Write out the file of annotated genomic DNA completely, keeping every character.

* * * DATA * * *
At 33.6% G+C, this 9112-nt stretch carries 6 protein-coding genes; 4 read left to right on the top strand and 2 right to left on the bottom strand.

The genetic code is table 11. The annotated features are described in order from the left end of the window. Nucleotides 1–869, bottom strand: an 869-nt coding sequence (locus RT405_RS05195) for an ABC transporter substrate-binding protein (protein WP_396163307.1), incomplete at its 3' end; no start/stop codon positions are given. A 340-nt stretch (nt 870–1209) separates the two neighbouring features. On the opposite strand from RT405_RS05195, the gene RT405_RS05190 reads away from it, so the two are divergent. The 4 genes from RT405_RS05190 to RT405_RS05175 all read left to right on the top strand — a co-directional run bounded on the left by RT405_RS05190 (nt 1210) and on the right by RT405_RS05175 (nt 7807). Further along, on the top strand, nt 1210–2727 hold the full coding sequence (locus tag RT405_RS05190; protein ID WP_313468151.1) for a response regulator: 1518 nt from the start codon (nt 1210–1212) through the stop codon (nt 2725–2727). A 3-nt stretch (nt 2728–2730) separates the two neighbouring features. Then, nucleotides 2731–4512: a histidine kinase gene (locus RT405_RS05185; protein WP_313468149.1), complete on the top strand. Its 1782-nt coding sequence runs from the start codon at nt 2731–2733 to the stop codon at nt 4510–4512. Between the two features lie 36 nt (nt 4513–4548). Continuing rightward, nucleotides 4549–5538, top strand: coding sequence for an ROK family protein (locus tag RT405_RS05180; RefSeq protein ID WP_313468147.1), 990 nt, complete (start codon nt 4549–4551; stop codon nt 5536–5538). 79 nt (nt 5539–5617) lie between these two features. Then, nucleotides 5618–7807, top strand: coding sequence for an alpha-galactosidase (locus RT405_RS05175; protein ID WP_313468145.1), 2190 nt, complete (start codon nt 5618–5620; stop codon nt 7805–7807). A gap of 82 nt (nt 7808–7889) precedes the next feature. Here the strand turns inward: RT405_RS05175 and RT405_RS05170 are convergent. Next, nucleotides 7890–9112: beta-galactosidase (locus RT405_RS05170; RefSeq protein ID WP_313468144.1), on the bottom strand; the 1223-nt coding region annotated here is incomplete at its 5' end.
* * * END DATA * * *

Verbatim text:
At 33.6% G+C, this 9112-nt stretch carries 6 protein-coding genes; 4 read left to right on the top strand and 2 right to left on the bottom strand.

The genetic code is table 11. The annotated features are described in order from the left end of the window. Nucleotides 1–869, bottom strand: an 869-nt coding sequence (locus RT405_RS05195) for an ABC transporter substrate-binding protein (protein WP_396163307.1), incomplete at its 3' end; no start/stop codon positions are given. A 340-nt stretch (nt 870–1209) separates the two neighbouring features. On the opposite strand from RT405_RS05195, the gene RT405_RS05190 reads away from it, so the two are divergent. The 4 genes from RT405_RS05190 to RT405_RS05175 all read left to right on the top strand — a co-directional run bounded on the left by RT405_RS05190 (nt 1210) and on the right by RT405_RS05175 (nt 7807). Further along, on the top strand, nt 1210–2727 hold the full coding sequence (locus tag RT405_RS05190; protein ID WP_313468151.1) for a response regulator: 1518 nt from the start codon (nt 1210–1212) through the stop codon (nt 2725–2727). A 3-nt stretch (nt 2728–2730) separates the two neighbouring features. Then, nucleotides 2731–4512: a histidine kinase gene (locus RT405_RS05185; protein WP_313468149.1), complete on the top strand. Its 1782-nt coding sequence runs from the start codon at nt 2731–2733 to the stop codon at nt 4510–4512. Between the two features lie 36 nt (nt 4513–4548). Continuing rightward, nucleotides 4549–5538, top strand: coding sequence for an ROK family protein (locus tag RT405_RS05180; RefSeq protein ID WP_313468147.1), 990 nt, complete (start codon nt 4549–4551; stop codon nt 5536–5538). 79 nt (nt 5539–5617) lie between these two features. Then, nucleotides 5618–7807, top strand: coding sequence for an alpha-galactosidase (locus RT405_RS05175; protein ID WP_313468145.1), 2190 nt, complete (start codon nt 5618–5620; stop codon nt 7805–7807). A gap of 82 nt (nt 7808–7889) precedes the next feature. Here the strand turns inward: RT405_RS05175 and RT405_RS05170 are convergent. Next, nucleotides 7890–9112: beta-galactosidase (locus RT405_RS05170; RefSeq protein ID WP_313468144.1), on the bottom strand; the 1223-nt coding region annotated here is incomplete at its 5' end.